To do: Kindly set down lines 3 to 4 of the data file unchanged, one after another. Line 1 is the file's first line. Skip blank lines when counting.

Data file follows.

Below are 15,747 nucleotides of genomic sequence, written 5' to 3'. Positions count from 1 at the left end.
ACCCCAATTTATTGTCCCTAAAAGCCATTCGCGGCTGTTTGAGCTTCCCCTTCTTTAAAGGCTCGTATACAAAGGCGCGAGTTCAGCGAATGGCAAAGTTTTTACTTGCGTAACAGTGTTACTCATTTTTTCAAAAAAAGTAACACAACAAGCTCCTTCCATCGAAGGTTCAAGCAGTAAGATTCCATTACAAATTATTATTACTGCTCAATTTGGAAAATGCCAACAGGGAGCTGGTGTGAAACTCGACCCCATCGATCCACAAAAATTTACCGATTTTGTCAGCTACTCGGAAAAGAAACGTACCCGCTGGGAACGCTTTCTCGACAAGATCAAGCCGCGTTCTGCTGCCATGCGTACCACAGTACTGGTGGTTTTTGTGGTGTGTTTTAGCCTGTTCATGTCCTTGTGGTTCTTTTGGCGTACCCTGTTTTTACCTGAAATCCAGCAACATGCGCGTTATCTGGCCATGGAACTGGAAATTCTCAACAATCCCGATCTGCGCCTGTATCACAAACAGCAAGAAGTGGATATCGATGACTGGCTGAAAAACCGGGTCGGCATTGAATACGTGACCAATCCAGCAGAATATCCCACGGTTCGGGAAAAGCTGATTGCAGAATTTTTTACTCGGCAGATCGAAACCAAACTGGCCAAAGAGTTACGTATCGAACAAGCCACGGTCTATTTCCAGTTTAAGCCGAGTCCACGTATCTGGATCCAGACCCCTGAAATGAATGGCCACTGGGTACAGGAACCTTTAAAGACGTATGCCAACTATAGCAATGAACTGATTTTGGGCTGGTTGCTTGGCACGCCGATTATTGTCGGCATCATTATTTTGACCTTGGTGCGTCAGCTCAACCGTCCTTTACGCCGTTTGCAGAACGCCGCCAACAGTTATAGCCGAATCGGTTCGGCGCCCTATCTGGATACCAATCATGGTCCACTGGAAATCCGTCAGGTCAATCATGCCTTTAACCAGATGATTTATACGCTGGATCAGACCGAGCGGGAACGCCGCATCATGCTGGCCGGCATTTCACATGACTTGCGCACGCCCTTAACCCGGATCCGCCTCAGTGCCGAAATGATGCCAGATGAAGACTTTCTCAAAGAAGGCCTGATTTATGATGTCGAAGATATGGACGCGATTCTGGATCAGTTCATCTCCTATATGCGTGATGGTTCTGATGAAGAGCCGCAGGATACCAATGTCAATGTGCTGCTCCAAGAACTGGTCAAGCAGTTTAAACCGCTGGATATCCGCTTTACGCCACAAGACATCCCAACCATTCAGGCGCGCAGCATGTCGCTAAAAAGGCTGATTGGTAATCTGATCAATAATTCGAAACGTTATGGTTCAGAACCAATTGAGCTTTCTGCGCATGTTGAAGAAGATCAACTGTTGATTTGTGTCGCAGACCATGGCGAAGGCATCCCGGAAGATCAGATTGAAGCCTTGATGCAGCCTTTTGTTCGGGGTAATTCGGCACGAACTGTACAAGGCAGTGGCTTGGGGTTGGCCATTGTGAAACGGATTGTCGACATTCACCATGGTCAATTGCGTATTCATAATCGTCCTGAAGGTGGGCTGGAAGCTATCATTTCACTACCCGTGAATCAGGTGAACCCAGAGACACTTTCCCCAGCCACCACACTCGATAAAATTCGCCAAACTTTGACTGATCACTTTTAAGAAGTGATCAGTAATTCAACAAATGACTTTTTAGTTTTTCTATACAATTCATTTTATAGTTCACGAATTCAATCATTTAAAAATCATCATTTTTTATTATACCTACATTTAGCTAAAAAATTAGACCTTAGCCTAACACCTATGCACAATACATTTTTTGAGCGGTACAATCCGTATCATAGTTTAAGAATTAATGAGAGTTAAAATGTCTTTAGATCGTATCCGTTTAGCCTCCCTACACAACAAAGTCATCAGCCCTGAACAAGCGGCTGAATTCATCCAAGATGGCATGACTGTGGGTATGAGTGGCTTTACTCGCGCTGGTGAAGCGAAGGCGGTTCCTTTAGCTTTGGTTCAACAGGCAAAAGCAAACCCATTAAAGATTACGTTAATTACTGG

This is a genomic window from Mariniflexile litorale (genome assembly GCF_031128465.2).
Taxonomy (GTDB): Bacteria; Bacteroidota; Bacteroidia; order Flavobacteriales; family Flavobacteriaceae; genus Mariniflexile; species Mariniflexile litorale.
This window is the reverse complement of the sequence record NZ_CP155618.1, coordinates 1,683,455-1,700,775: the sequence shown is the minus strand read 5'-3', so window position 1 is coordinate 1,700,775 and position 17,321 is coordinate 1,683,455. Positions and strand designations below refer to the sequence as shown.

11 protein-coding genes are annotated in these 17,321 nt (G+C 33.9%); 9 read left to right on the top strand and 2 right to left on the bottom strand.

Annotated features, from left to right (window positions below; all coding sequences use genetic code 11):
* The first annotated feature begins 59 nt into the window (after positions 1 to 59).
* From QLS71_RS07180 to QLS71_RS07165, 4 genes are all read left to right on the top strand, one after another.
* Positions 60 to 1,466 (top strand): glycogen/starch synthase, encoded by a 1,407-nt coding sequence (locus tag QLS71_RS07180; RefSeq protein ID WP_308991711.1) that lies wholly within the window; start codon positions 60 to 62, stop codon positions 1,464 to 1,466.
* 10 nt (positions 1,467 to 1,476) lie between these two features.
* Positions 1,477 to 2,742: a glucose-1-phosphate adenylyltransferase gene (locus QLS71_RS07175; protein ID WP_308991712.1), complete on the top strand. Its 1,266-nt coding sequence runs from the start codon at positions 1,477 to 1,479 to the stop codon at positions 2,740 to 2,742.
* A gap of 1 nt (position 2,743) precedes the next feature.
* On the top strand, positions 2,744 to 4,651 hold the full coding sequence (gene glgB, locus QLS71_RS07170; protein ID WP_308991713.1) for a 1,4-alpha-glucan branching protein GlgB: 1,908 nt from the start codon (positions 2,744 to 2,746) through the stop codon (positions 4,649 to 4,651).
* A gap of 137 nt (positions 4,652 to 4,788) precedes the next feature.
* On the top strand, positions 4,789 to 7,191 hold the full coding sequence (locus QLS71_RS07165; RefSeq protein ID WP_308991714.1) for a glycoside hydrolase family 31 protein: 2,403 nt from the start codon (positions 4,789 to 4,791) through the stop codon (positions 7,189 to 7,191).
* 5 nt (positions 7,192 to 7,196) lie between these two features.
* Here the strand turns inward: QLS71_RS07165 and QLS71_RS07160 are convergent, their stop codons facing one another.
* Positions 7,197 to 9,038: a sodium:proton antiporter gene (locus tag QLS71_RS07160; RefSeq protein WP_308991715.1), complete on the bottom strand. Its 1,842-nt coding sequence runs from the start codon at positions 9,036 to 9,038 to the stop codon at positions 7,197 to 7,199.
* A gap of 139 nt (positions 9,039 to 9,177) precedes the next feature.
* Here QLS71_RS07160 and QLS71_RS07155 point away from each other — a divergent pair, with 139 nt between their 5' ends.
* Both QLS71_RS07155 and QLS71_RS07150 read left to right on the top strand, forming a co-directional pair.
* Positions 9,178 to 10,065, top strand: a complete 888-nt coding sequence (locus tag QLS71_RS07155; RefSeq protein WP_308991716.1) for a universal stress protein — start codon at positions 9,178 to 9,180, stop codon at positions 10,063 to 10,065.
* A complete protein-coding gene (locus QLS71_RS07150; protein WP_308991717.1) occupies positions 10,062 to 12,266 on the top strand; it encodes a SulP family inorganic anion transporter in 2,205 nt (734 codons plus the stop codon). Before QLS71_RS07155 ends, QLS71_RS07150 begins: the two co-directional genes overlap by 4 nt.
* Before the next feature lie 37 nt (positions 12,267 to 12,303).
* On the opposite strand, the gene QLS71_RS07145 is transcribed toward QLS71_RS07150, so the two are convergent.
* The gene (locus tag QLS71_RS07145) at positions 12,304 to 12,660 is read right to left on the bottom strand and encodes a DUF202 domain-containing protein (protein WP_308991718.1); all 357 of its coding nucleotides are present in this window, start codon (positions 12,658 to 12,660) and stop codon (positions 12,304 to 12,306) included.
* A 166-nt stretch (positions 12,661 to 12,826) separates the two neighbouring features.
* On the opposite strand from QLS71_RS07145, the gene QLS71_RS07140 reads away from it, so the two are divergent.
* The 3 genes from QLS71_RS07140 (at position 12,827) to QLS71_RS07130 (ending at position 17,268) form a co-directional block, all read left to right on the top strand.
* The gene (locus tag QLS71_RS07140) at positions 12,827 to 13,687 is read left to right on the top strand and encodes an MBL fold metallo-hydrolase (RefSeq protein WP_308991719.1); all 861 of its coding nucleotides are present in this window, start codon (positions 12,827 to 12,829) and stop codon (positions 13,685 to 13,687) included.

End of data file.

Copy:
This is a genomic window from Mariniflexile litorale (genome assembly GCF_031128465.2).
Taxonomy (GTDB): Bacteria; Bacteroidota; Bacteroidia; order Flavobacteriales; family Flavobacteriaceae; genus Mariniflexile; species Mariniflexile litorale.